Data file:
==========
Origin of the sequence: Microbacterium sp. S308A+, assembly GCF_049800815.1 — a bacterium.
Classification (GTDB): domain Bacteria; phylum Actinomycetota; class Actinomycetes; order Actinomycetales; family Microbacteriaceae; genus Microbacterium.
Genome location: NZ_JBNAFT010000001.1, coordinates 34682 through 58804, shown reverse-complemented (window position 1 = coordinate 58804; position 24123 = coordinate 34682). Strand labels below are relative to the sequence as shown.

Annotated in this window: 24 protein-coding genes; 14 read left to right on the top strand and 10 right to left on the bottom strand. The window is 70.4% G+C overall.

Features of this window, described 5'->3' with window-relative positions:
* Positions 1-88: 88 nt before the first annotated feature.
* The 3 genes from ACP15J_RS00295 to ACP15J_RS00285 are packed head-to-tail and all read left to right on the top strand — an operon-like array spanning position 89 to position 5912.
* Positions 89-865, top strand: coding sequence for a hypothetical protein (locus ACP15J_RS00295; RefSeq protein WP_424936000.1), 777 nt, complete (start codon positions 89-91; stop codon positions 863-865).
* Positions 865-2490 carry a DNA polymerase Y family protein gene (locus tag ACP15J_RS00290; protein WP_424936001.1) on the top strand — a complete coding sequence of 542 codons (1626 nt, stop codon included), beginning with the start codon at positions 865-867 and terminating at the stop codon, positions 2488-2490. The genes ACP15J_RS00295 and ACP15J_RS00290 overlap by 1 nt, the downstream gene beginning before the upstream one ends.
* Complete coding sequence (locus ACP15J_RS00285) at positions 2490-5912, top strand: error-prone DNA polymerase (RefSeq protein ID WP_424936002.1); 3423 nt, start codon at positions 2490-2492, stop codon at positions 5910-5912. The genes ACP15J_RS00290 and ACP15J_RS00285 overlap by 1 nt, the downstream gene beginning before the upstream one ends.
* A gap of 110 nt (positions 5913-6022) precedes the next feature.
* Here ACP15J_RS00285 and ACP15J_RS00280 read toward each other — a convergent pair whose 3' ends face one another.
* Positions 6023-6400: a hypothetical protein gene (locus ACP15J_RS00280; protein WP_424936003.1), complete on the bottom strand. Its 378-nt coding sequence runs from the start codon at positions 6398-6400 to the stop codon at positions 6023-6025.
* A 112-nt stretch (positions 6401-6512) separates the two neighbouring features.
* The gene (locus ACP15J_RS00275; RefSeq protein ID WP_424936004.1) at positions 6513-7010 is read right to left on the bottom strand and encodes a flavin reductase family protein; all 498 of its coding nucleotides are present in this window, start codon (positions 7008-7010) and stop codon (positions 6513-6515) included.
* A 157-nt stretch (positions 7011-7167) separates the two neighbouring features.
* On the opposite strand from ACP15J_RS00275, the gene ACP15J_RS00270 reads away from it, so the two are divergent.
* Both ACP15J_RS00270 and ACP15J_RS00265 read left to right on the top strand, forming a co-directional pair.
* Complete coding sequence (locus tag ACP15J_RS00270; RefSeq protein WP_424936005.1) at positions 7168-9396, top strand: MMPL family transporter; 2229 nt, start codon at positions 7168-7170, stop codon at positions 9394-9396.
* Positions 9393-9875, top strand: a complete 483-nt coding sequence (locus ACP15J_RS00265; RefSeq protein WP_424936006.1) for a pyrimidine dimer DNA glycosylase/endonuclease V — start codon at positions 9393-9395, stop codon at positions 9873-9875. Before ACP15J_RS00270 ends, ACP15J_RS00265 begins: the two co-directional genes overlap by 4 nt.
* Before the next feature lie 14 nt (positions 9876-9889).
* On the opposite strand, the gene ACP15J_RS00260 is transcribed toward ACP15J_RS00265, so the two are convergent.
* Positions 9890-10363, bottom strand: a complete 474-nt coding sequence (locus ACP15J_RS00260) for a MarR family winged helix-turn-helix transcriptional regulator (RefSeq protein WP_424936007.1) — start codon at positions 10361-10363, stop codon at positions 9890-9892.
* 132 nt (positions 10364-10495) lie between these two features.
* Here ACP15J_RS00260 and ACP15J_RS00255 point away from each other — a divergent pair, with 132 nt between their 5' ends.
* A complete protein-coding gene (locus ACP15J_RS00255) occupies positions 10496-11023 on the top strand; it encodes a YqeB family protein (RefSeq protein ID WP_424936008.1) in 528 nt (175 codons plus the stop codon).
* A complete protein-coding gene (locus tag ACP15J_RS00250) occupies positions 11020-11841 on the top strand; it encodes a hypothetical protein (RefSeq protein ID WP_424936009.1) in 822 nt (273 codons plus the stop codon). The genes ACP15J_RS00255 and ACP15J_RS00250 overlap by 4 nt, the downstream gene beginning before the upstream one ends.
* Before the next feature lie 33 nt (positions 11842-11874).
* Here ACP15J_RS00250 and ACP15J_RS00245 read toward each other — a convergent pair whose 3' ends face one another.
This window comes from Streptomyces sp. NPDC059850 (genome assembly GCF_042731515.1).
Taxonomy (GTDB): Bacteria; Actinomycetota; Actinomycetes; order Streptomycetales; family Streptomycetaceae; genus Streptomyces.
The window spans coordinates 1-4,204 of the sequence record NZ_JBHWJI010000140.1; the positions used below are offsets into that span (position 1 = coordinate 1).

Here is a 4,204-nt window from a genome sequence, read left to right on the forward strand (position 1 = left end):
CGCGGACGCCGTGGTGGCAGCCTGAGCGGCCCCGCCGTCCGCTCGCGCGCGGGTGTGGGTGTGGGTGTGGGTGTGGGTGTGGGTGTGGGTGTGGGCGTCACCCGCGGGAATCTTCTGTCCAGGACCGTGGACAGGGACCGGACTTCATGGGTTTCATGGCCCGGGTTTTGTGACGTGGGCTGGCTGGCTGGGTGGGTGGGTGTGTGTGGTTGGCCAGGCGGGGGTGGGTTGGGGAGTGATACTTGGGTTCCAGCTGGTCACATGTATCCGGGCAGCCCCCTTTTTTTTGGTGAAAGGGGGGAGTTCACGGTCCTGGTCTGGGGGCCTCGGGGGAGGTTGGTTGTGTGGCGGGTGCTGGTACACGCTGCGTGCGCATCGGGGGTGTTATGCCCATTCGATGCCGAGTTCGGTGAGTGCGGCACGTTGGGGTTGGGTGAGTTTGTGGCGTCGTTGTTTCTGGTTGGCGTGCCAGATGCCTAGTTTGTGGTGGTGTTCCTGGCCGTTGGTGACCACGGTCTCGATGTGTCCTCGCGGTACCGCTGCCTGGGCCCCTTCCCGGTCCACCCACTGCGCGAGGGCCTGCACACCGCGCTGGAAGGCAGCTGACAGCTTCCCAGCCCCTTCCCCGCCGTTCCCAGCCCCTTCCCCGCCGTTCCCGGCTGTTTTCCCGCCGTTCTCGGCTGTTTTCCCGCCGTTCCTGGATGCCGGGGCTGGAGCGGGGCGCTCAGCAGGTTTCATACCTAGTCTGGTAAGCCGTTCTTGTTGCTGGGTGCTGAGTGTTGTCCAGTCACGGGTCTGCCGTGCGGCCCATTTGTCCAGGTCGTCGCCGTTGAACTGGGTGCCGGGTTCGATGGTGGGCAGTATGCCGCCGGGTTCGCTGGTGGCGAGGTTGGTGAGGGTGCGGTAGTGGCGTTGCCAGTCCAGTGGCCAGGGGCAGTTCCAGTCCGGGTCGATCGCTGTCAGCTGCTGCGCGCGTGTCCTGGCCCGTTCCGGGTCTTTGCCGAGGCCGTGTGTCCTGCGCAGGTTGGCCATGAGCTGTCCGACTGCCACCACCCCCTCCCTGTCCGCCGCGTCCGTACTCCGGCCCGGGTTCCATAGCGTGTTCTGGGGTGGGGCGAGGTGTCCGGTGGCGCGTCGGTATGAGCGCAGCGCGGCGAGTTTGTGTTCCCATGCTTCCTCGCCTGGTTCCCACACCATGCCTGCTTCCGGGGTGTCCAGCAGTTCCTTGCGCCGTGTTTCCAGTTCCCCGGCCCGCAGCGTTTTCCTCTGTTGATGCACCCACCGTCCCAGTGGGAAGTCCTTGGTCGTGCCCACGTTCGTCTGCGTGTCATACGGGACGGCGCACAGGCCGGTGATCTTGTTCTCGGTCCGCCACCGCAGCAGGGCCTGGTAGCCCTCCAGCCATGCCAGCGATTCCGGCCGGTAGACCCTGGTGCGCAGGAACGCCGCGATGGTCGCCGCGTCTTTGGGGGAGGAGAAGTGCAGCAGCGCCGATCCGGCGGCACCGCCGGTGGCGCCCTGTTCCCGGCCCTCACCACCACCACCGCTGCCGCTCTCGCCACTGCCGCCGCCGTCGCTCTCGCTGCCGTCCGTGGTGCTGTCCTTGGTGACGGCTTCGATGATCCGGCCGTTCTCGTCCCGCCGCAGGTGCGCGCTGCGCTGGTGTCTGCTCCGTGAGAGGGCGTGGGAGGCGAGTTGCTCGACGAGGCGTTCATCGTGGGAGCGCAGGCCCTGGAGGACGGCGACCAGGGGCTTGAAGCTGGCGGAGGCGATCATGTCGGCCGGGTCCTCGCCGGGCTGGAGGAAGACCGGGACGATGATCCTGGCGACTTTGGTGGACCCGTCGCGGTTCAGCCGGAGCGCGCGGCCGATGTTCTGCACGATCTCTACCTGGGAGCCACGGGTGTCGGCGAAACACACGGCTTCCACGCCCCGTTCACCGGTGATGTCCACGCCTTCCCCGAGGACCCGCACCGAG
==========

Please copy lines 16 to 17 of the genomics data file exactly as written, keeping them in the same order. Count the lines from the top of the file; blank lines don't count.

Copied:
* A 157-nt stretch (positions 7011-7167) separates the two neighbouring features.
* On the opposite strand from ACP15J_RS00275, the gene ACP15J_RS00270 reads away from it, so the two are divergent.